In post-liberalised India, Pandit Jawaharlal Nehru’s legacy has not merely been questioned but has often been the object of ridicule. A young, restless republic which has seen other Asian Tigers rise and roar has tended to view India’s first PM through the prism of economics. But Nehru’s impact goes beyond growth numbers. Pranay Sharma looks at 11 other countries in Asia, Africa and Europe which attained independence around the same time as India to see how they have evolved, not just as economic stories but as nations.
Gamal Abdel Nasser, a key member of the group that ended monarchy in his country in 1952 was also a founding member of NAM. As President of Egypt between 1956-70, he was responsible for a series of military misadventures, perpetuating autocratic rule, paving the way for military’s return to power and ruthlessly marginalising the opposition. Egypt still bears the marks.
Juan Peron, the most popular leader of Argentina in the late 1940s, brought about a series of policies to improve the lot of the poor and weaker sections in the country. But he could not prevent the country from plunging into political and economic instability, mass murders and military takeover by a series of generals.
Emerged as an independent nation in August 1947 from the partition of the subcontinent. Despite starting from a weak economic and social base and occasional wars with Pakistan, it has remained a vibrant, pluralistic democracy mainly due to the base provided by 17 years of Jawaharlal Nehru’s prime ministership in its formative period.
Kwame Nkrumah, founding NAM member, was leader of the Gold Coast and Ghana between 1951-66, playing a crucial role in the country’s independence struggle and the cause for pan-African unity. The self-proclaimed ‘Lenin of Africa’ actively encouraged policies to perpetuate a ‘personality cult,’ and culture of corruption and autocratic measures to keep him in power for long years.
Mao Zedong’s ‘red army’ successfully defeated the nationalists of Generalissimo Chiang Kai-shek to establish the People’s Republic in October 1949. Though hailed as a leading Communist ideologue of the 20th century, the spectacularly ill-conceived ‘Great Leap Forward’ and ‘Cultural Revolution’ led to the death of millions of Communist party members and citizens.
Emerged as a republic in 1948 after the Korean peninsula was formally divided into North and South. Led by Syngman Rhee (till 1960) and backed by the US, it fought the first Cold War conflict, with USSR supporting North Korea. Its economic boom was also marked by political assassination, spells of army rule and suppression of opponents.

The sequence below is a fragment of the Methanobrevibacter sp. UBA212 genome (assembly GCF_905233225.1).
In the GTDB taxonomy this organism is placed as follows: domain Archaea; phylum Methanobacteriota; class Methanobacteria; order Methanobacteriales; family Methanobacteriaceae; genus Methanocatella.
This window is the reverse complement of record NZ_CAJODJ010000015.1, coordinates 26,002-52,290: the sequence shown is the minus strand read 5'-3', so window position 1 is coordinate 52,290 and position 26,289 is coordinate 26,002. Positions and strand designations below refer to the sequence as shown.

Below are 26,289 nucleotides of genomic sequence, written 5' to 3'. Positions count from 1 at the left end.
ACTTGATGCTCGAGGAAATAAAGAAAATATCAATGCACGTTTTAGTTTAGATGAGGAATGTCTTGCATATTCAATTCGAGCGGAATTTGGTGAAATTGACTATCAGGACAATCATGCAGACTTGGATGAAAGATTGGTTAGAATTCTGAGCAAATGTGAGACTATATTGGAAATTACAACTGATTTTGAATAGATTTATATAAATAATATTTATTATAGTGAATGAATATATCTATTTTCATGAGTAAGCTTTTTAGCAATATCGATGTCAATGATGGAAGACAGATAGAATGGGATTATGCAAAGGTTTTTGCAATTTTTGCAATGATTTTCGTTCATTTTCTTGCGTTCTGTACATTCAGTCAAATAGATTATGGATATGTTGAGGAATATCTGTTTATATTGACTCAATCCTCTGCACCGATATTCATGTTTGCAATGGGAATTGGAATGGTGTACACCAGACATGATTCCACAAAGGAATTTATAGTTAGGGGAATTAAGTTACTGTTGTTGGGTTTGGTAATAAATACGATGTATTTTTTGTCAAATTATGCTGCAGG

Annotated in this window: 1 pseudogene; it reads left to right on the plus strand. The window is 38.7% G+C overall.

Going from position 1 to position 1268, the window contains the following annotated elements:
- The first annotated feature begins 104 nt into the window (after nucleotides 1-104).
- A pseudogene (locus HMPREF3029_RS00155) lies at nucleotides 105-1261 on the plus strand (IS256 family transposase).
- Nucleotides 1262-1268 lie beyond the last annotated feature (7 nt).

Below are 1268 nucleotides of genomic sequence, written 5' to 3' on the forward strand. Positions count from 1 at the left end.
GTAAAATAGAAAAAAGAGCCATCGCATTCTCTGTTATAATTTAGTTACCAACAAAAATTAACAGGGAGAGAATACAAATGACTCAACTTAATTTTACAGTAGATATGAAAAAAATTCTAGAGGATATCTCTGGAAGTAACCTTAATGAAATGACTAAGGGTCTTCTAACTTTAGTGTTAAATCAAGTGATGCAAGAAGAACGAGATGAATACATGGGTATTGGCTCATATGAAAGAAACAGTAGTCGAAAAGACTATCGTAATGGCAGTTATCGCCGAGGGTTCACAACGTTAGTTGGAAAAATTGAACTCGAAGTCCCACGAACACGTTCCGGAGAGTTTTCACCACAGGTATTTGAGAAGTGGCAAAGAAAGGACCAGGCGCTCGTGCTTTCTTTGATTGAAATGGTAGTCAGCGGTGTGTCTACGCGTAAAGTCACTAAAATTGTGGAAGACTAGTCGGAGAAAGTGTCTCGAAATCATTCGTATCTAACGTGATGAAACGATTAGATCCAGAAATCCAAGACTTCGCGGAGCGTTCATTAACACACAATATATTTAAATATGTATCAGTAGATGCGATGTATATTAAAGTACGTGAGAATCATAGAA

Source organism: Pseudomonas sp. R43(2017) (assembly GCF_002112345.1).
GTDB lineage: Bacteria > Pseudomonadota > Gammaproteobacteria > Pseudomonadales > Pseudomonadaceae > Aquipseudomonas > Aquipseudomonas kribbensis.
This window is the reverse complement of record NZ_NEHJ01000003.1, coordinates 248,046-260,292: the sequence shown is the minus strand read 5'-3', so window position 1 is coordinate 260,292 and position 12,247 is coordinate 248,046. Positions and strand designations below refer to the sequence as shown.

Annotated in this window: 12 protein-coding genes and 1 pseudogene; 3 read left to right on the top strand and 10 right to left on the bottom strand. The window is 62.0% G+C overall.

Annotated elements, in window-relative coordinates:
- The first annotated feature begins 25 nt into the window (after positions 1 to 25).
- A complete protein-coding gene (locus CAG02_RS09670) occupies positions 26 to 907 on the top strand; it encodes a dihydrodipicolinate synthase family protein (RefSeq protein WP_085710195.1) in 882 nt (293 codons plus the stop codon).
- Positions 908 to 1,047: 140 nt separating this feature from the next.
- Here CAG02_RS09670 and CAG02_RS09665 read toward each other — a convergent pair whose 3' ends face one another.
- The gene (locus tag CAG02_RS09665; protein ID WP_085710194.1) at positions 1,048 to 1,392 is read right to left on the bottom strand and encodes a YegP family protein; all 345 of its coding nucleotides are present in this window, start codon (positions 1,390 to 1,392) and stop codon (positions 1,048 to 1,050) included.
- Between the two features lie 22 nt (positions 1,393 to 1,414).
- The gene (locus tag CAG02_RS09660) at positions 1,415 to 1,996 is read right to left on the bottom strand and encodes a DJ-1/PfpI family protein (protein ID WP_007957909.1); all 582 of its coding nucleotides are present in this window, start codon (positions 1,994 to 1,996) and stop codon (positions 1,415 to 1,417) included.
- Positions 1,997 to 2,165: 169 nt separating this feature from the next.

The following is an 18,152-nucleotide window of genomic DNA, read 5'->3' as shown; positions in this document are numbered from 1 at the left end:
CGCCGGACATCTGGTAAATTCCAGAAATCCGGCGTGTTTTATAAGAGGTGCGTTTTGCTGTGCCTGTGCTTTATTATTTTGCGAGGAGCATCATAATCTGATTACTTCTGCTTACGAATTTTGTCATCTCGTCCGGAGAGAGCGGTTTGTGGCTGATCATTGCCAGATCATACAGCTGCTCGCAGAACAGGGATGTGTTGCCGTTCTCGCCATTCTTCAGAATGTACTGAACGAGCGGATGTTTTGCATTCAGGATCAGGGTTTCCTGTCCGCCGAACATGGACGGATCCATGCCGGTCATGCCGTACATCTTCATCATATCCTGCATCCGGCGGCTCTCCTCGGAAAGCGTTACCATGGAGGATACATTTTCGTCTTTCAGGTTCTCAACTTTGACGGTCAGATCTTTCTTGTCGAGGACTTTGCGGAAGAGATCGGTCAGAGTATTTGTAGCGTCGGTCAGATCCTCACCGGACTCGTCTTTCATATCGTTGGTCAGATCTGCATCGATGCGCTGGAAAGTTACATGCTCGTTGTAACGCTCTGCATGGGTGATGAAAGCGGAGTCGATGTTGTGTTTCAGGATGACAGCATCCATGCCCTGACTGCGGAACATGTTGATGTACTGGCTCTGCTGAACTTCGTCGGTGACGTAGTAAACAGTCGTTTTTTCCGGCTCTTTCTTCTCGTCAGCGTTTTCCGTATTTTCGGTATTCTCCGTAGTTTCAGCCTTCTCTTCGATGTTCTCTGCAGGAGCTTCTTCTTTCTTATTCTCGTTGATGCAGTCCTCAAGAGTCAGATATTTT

Sukarno led his country to independence in December 1949 and became its first president. A founding member of NAM, he had an international standing but by resorting to a series of autocratic policies to stay in power, he laid the way for prolonged phases of social upheaval, political coup and military rule in the country.
Josip Broz Tito, founding member and the first general-secretary of NAM, was the supreme leader of his country in 1953-80. He headed its economic boom, but isolated nationalists and political opponents. The subsequent break-up of the country and bloody ethnic clashes in its wake can be traced back to many of his policies.
Though it came into existence with the partition of the Indian subcontinent in August 1947, the country miserably failed to live up to Mohammed Ali Jinnah’s explicitly stated dream to become a vibrant, secular republic. Long phases of military rule, rampant corruption and the spread of Islamic fundamentalist ideology within continue to destabilise the country even after years of its birth.
The island nation got independence from Britain in 1948 and changed its name from Ceylon to Sri Lanka only in 1972. Despite being led by moderate leaders like S.W.R.D. Bandarnaike (1956-59), successive Sinhala-dominated governments pursued policies to marginalise the Tamil minority. This gave birth to a prolonged, bloody ethnic war that killed lakhs, crippled the economy and destabilised the country for long.
Initially called Burma before changing its name to Myanmar, it emerged as an independent, democratic nation in 1948 led by Gen Aung San. But long spells of army rule led inevitably to corruption, stunted development and suppression of political opponents. It has prevented Myanmar from joining its Asian peers. It also has one of the longest, unresolved ethnic conflicts in South Asia involving the Rohingyas.
Emerged as a modern, democratic republic in May 1948 under David Ben-Gurion’s leadership but has been involved in a series of wars with its Arab neighbours ever since. Its hardline policy against the Palestinians, backed by regular military campaigns, has led its West Asian neighbours to shun it and see it as a regional bully.